"Become a black belt in just two years!" "This is a black belt school!" You've seen the ads. In just a short time, many martial arts schools promise to award the student with the coveted black belt. Programs like this give students a crash course in the techniques of the particular style, but fail to develop real martial artists.
Traditionally, a student was given a white belt at the beginning of his martial arts training. The student was instructed not to wash the belt because it would symbolically wash away all they learned. Over the years, the student would perfect the basic movements of his style by repetition. Repetition developed muscle memory. As a result, the student's body was trained to the point where he could naturally and instinctively perform these techniques, even under extremely stressful circumstances.
In addition, traditional masters would explain very little to the student. In the most traditional schools, the instructor would merely demonstrate the techniques and students practiced these movements over and over again. Students mastered katas in the same way. The student absorbed the "bunkai" or application of the katas movements and as a result, the techniques were easier to execute. The purpose of this method of training was for the student to learn the mental, physical and spiritual aspects of the martial arts on his own. When a student learned something on his own, it had a more profound effect on him.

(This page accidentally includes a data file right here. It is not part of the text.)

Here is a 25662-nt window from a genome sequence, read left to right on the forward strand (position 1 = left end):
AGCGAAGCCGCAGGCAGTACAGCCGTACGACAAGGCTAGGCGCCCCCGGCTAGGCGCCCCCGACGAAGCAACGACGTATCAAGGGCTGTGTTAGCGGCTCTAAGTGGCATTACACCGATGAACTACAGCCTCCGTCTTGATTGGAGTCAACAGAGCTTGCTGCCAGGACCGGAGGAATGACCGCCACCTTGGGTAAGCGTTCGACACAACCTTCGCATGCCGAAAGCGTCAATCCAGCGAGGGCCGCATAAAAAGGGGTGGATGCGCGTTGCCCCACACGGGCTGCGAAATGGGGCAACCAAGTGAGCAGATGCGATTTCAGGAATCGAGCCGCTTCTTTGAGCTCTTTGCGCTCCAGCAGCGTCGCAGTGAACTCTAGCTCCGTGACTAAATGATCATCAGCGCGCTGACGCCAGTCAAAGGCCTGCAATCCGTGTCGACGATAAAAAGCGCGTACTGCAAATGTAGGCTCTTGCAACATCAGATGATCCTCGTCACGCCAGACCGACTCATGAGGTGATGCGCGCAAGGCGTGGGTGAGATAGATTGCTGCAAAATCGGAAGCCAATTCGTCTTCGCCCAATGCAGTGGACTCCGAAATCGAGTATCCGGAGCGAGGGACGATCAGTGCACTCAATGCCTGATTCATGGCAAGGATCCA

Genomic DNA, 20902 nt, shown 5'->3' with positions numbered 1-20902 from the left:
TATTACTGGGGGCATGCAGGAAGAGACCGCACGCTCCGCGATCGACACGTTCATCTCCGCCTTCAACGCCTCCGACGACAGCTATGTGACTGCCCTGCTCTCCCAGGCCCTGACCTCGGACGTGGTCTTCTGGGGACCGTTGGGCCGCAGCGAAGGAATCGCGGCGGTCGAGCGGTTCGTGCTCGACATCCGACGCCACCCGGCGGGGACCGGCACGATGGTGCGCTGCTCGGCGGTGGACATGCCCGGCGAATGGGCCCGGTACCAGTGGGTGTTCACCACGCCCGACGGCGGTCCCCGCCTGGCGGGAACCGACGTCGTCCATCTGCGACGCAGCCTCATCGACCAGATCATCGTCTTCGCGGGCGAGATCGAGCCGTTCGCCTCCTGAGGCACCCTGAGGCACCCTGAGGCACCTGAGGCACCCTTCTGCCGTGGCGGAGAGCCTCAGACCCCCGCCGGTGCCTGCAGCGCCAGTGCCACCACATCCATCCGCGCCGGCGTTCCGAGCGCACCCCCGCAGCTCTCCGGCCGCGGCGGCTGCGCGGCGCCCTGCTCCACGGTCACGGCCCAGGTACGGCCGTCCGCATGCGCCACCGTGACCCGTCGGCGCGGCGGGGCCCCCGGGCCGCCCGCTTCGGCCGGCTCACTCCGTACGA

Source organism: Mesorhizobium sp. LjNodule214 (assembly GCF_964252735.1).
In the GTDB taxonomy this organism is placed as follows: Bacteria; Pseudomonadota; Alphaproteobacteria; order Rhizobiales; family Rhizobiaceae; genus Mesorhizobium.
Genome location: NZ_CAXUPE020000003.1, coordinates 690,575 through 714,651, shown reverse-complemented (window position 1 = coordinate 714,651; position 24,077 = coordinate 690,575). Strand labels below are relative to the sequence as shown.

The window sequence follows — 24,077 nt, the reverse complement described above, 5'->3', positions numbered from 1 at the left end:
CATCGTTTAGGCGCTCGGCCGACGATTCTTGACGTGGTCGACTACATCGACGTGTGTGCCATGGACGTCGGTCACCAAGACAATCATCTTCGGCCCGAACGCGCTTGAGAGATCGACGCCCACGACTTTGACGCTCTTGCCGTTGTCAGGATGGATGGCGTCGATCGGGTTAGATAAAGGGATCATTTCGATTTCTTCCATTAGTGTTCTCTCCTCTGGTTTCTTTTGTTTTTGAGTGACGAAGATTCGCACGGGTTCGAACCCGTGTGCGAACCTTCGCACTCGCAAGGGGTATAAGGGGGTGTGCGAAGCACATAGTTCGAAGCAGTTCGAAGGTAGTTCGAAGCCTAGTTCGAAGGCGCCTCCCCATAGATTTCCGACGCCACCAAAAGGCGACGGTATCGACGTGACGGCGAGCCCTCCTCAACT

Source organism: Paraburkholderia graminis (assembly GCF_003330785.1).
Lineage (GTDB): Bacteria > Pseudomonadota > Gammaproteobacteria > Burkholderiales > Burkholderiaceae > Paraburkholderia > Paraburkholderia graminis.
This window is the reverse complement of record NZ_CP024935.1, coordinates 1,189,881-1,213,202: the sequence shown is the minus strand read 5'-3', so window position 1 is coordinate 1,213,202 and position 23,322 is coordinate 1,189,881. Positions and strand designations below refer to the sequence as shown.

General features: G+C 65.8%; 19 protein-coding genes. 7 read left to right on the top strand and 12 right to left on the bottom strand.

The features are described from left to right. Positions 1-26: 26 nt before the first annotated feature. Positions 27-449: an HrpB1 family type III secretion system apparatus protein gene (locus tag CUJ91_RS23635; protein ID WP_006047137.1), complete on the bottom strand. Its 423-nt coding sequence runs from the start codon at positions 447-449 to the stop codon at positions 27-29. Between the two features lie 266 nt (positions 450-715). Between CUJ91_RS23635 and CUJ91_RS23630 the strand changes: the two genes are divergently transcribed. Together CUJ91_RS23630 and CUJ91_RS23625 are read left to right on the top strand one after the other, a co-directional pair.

As student's trained everyday with the same white belt they received on their first day of class, the belt became more soiled. Just as the students mind absorbed the knowledge of the martial arts and his body the strength; the belt absorbed all the blood, sweat, tears, and dirt the student went through to learn these great things. The longer the student trained the blacker his belt.
This method of instruction was not popular with mainstream American society. Face it; we want instant gratification. That's why fast food restaurants, credit cards, and even drugs have flourished in our society. Martial arts schools also followed this trend by promising students a quick progression through a watered down system and awarding them with a black belt in a short period of time. Not only have these schools failed to properly train students, they have also fooled them into believing they have mastered an art by rewarding them with the martial arts symbol of advanced achievement; the black belt.
The color dyed American black belt can't hold a candle to the original black belt. Today a black belt is more symbolic, but way back when, the black belt was actually the direct outcome of hard work and experience.
Calasanz is the creator of his own system. See his martial arts instructional videos, movies, pictures, audio files, and PDF files at